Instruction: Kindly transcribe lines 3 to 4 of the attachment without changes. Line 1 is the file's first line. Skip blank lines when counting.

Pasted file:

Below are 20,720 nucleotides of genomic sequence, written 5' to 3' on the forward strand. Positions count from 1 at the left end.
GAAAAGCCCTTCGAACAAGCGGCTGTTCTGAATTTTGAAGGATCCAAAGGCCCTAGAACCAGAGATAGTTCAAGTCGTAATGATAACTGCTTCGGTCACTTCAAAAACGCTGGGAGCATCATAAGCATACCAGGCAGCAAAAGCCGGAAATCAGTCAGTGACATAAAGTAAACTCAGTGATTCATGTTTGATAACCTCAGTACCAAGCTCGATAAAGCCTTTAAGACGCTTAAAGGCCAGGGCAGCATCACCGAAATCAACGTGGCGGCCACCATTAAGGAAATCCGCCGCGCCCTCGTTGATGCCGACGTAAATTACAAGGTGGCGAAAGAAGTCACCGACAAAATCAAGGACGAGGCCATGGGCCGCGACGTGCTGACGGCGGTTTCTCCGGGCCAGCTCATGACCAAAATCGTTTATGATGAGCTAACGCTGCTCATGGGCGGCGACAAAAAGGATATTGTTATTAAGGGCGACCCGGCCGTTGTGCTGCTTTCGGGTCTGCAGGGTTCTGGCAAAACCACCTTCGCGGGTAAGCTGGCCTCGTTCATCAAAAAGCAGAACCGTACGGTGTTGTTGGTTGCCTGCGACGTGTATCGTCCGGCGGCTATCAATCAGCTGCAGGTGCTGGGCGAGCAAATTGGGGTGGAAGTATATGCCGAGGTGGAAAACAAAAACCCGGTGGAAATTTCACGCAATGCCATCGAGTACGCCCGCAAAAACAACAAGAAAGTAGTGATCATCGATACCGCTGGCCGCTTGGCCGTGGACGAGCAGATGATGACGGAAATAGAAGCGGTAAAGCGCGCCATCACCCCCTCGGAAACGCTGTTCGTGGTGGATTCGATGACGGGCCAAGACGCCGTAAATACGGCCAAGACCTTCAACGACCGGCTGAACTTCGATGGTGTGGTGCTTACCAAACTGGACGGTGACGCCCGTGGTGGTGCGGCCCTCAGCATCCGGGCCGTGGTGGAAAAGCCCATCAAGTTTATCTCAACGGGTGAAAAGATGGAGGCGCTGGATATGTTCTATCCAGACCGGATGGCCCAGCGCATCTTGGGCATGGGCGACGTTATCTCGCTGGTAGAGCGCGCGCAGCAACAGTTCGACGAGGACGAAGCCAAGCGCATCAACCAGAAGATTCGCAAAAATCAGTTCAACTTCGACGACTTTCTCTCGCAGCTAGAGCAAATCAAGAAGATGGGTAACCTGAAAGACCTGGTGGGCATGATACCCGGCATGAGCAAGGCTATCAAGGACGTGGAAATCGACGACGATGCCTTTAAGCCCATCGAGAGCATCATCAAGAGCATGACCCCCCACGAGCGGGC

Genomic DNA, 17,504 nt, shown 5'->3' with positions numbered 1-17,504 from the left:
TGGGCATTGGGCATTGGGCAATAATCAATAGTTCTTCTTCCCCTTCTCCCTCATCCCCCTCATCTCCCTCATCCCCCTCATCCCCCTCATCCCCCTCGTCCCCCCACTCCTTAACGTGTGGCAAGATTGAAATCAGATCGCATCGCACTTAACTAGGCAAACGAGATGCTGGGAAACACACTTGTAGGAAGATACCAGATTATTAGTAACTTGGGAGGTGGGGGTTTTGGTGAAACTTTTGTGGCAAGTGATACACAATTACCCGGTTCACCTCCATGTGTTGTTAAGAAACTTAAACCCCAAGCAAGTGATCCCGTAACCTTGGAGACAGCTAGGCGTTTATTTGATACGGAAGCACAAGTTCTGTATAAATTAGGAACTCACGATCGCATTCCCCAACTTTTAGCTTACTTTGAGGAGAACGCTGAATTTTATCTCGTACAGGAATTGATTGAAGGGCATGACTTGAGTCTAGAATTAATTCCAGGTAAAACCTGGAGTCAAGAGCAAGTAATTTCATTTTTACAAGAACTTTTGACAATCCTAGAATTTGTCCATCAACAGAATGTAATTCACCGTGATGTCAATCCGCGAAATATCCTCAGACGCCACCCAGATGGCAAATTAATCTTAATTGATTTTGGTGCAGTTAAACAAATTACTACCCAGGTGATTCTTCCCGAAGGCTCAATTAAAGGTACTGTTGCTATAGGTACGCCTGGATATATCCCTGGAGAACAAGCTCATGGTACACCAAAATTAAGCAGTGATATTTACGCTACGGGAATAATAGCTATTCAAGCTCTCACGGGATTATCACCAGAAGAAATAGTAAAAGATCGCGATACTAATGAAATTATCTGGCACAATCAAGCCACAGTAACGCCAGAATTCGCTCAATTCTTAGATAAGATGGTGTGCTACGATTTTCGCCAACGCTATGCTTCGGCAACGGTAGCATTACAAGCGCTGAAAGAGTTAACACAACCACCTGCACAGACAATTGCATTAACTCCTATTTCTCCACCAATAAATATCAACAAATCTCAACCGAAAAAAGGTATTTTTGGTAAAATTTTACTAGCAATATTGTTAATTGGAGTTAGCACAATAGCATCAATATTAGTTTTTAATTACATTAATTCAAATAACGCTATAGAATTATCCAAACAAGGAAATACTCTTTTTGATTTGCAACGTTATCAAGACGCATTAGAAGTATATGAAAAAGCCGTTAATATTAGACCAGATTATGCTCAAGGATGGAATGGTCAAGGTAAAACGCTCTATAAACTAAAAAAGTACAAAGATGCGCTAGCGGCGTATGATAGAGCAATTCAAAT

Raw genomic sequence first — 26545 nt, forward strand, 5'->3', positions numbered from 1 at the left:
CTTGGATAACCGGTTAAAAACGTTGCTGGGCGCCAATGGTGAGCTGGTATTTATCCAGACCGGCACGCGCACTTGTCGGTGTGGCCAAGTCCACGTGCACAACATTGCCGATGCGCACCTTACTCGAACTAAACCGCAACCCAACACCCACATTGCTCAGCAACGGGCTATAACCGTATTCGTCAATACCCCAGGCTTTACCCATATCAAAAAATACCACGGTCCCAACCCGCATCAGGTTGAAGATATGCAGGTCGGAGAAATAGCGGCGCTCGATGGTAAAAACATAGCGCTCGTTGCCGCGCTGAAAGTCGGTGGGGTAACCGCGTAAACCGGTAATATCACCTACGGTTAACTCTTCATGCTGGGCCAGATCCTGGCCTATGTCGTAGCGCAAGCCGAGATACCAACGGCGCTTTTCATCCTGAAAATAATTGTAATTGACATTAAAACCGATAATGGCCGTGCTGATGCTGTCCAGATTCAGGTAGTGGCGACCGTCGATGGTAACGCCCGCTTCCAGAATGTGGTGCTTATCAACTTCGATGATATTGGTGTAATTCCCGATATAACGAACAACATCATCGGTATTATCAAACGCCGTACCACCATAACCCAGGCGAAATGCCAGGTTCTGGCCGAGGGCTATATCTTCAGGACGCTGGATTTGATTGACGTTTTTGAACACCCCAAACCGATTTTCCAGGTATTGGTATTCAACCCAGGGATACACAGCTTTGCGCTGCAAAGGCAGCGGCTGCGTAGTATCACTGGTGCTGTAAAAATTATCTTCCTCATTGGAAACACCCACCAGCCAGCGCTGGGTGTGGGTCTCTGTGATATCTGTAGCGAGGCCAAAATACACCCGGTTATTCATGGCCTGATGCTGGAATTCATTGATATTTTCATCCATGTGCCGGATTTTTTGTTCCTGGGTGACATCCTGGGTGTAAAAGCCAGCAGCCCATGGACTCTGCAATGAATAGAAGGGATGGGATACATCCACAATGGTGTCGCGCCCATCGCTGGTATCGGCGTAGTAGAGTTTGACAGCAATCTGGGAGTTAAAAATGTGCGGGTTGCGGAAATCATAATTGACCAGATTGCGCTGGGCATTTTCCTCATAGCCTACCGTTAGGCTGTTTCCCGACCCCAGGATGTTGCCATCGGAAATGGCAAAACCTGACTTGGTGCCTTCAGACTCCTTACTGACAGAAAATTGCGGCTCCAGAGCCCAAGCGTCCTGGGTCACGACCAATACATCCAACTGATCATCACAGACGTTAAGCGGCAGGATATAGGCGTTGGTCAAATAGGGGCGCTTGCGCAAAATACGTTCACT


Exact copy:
Genomic DNA, 17,504 nt, shown 5'->3' with positions numbered 1-17,504 from the left:
TGGGCATTGGGCATTGGGCAATAATCAATAGTTCTTCTTCCCCTTCTCCCTCATCCCCCTCATCTCCCTCATCCCCCTCATCCCCCTCATCCCCCTCGTCCCCCCACTCCTTAACGTGTGGCAAGATTGAAATCAGATCGCATCGCACTTAACTAGGCAAACGAGATGCTGGGAAACACACTTGTAGGAAGATACCAGATTATTAGTAACTTGGGAGGTGGGGGTTTTGGTGAAACTTTTGTGGCAAGTGATACACAATTACCCGGTTCACCTCCATGTGTTGTTAAGAAACTTAAACCCCAAGCAAGTGATCCCGTAACCTTGGAGACAGCTAGGCGTTTATTTGATACGGAAGCACAAGTTCTGTATAAATTAGGAACTCACGATCGCATTCCCCAACTTTTAGCTTACTTTGAGGAGAACGCTGAATTTTATCTCGTACAGGAATTGATTGAAGGGCATGACTTGAGTCTAGAATTAATTCCAGGTAAAACCTGGAGTCAAGAGCAAGTAATTTCATTTTTACAAGAACTTTTGACAATCCTAGAATTTGTCCATCAACAGAATGTAATTCACCGTGATGTCAATCCGCGAAATATCCTCAGACGCCACCCAGATGGCAAATTAATCTTAATTGATTTTGGTGCAGTTAAACAAATTACTACCCAGGTGATTCTTCCCGAAGGCTCAATTAAAGGTACTGTTGCTATAGGTACGCCTGGATATATCCCTGGAGAACAAGCTCATGGTACACCAAAATTAAGCAGTGATATTTACGCTACGGGAATAATAGCTATTCAAGCTCTCACGGGATTATCACCAGAAGAAATAGTAAAAGATCGCGATACTAATGAAATTATCTGGCACAATCAAGCCACAGTAACGCCAGAATTCGCTCAATTCTTAGATAAGATGGTGTGCTACGATTTTCGCCAACGCTATGCTTCGGCAACGGTAGCATTACAAGCGCTGAAAGAGTTAACACAACCACCTGCACAGACAATTGCATTAACTCCTATTTCTCCACCAATAAATATCAACAAATCTCAACCGAAAAAAGGTATTTTTGGTAAAATTTTACTAGCAATATTGTTAATTGGAGTTAGCACAATAGCATCAATATTAGTTTTTAATTACATTAATTCAAATAACGCTATAGAATTATCCAAACAAGGAAATACTCTTTTTGATTTGCAACGTTATCAAGACGCATTAGAAGTATATGAAAAAGCCGTTAATATTAGACCAGATTATGCTCAAGGATGGAATGGTCAAGGTAAAACGCTCTATAAACTAAAAAAGTACAAAGATGCGCTAGCGGCGTATGATAGAGCAATTCAAAT